• Assign greater responsibility: Broaden an employee’s horizons by giving them greater responsibility on special projects or procedures outside of their normal role. By doing so, not only will workers feel valued within the business, they will be putting their newly acquired skills into practice and building the confidence and motivation to develop.
  • Shadowing a manager: Workers will gain new insights into other roles and business areas by shadowing a co-worker or manager. For example, a junior stockman may learn what it takes to lead the pack by spending time with the station’s head stockman.  Whether this occurs for an hour a week or one day every month, either way, not only will workers learn what other roles entail, they can also establish working relationships with senior management and colleagues outside of their team.
  • Training programs and classes: In some positions, additional qualifications may be required in order to move up the ranks and progress into a new role. For example a beef processing worker may undertake a management qualification or training course in preparation for moving into a management role, where they will lead junior staff.  By enrolling workers in training programs delivered either internally within the business or externally through registered training organisations, workers will gain the knowledge and qualifications needed to take the next step in their development and motivated to put their newly learned skills into practice.

Remember, align training and development opportunities to the employee’s strategic goals and emphasise how their growth contributes to the business.

 

Pair an employee with a Mentor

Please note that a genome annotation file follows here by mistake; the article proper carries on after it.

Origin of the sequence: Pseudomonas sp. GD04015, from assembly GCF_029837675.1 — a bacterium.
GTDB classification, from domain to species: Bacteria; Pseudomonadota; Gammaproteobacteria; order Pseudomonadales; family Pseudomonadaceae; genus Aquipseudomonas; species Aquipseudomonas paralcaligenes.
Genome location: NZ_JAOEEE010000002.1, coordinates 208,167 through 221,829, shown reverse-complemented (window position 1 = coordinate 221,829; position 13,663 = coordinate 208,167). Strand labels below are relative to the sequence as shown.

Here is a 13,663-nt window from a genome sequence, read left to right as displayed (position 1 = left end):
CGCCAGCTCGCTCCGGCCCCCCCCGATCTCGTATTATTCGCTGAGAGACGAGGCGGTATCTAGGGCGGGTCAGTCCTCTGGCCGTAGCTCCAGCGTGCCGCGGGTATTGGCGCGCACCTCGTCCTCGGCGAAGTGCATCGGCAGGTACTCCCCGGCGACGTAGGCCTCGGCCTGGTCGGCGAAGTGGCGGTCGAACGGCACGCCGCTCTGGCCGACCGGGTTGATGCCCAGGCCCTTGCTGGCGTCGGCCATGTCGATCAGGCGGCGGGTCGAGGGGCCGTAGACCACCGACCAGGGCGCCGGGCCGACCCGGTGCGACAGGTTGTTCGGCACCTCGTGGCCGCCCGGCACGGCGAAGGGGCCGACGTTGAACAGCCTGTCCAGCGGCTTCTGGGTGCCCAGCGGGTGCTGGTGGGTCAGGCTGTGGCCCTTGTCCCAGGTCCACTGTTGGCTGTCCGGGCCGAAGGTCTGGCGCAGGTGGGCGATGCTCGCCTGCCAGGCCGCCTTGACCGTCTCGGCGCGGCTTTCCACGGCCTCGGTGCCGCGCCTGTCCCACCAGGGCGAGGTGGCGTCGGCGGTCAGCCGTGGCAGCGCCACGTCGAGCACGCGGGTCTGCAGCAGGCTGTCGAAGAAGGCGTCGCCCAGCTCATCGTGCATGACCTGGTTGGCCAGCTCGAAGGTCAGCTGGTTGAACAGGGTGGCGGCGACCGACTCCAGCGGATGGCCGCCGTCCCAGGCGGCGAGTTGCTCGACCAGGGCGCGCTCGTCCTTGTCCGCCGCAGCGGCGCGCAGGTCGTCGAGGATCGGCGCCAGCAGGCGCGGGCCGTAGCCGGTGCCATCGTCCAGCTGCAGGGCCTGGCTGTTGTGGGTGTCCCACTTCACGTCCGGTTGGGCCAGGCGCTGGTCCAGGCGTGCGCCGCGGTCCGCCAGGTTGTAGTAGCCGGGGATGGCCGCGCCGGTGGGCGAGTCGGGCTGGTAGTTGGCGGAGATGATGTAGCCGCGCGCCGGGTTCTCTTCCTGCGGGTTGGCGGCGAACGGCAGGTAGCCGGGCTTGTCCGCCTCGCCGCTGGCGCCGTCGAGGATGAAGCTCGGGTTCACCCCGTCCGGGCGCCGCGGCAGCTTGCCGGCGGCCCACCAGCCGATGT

Mentoring is a great way to maintain engagement and improve staff performance in any business.

Partnering an employee with a suitable mentor who can provide career advice and direction on developing new skills in the area which relates to the employee’s overall development goals can be extremely beneficial.

While the opportunity for mentoring may differ from business to business, having a senior team-member act as a mentor allows a business to use existing talent to impart their knowledge and skills to another worker. It also offers the worker the opportunity to participate in an interactive learning environment in which goals can be discussed.

If there is an opportunity for an employee to participate in mentoring, be sure to identify the purpose of the mentoring and how will it be implement, who would be the best-fit for a mentor, and define clear goals that can be measured to ensure both the employee and mentor can evaluate progress.

 

Catch up regularly

Checking-in with workers regularly is key for developing staff, and provides a great opportunity to review goals and set new ones.

Create a positive, approachable and supportive environment where the staff-member’s achievements are recognised and celebrated, and honest and constructive feedback is given on areas where further progress may be required.

Using this time effectively to plan new goals and any future training or development opportunities can improve employee engagement and performance. As a manager or business owner, be proud of your workers’ success and celebrate that you have helped them achieve their goals.

Whether a small-scale beef cattle enterprise with a single employee, or a larger feedlot or processing business, employee engagement is an important aspect of business operations and human resources in which both employees and businesses alike can benefit.